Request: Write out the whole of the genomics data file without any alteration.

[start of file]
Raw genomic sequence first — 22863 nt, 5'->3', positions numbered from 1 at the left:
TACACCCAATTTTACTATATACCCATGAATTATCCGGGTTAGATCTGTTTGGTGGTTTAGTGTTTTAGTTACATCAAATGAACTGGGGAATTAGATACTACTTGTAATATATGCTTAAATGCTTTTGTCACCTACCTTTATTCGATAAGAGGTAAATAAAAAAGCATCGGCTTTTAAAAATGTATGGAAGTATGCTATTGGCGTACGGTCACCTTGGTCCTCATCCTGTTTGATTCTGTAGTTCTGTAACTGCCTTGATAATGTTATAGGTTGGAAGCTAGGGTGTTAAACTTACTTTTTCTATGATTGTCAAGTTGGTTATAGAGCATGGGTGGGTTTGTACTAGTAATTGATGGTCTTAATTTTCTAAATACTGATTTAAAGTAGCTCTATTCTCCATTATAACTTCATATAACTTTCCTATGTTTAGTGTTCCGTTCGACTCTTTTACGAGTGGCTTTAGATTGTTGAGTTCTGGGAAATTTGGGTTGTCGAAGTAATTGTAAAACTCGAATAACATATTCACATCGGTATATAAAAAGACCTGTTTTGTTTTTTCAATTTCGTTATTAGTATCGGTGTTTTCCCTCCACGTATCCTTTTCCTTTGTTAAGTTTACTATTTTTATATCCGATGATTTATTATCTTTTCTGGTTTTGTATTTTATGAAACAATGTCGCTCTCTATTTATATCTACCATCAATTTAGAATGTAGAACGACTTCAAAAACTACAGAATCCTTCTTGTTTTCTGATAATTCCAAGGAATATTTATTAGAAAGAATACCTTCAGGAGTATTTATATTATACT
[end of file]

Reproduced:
Raw genomic sequence first — 22863 nt, 5'->3', positions numbered from 1 at the left:
TACACCCAATTTTACTATATACCCATGAATTATCCGGGTTAGATCTGTTTGGTGGTTTAGTGTTTTAGTTACATCAAATGAACTGGGGAATTAGATACTACTTGTAATATATGCTTAAATGCTTTTGTCACCTACCTTTATTCGATAAGAGGTAAATAAAAAAGCATCGGCTTTTAAAAATGTATGGAAGTATGCTATTGGCGTACGGTCACCTTGGTCCTCATCCTGTTTGATTCTGTAGTTCTGTAACTGCCTTGATAATGTTATAGGTTGGAAGCTAGGGTGTTAAACTTACTTTTTCTATGATTGTCAAGTTGGTTATAGAGCATGGGTGGGTTTGTACTAGTAATTGATGGTCTTAATTTTCTAAATACTGATTTAAAGTAGCTCTATTCTCCATTATAACTTCATATAACTTTCCTATGTTTAGTGTTCCGTTCGACTCTTTTACGAGTGGCTTTAGATTGTTGAGTTCTGGGAAATTTGGGTTGTCGAAGTAATTGTAAAACTCGAATAACATATTCACATCGGTATATAAAAAGACCTGTTTTGTTTTTTCAATTTCGTTATTAGTATCGGTGTTTTCCCTCCACGTATCCTTTTCCTTTGTTAAGTTTACTATTTTTATATCCGATGATTTATTATCTTTTCTGGTTTTGTATTTTATGAAACAATGTCGCTCTCTATTTATATCTACCATCAATTTAGAATGTAGAACGACTTCAAAAACTACAGAATCCTTCTTGTTTTCTGATAATTCCAAGGAATATTTATTAGAAAGAATACCTTCAGGAGTATTTATATTATACT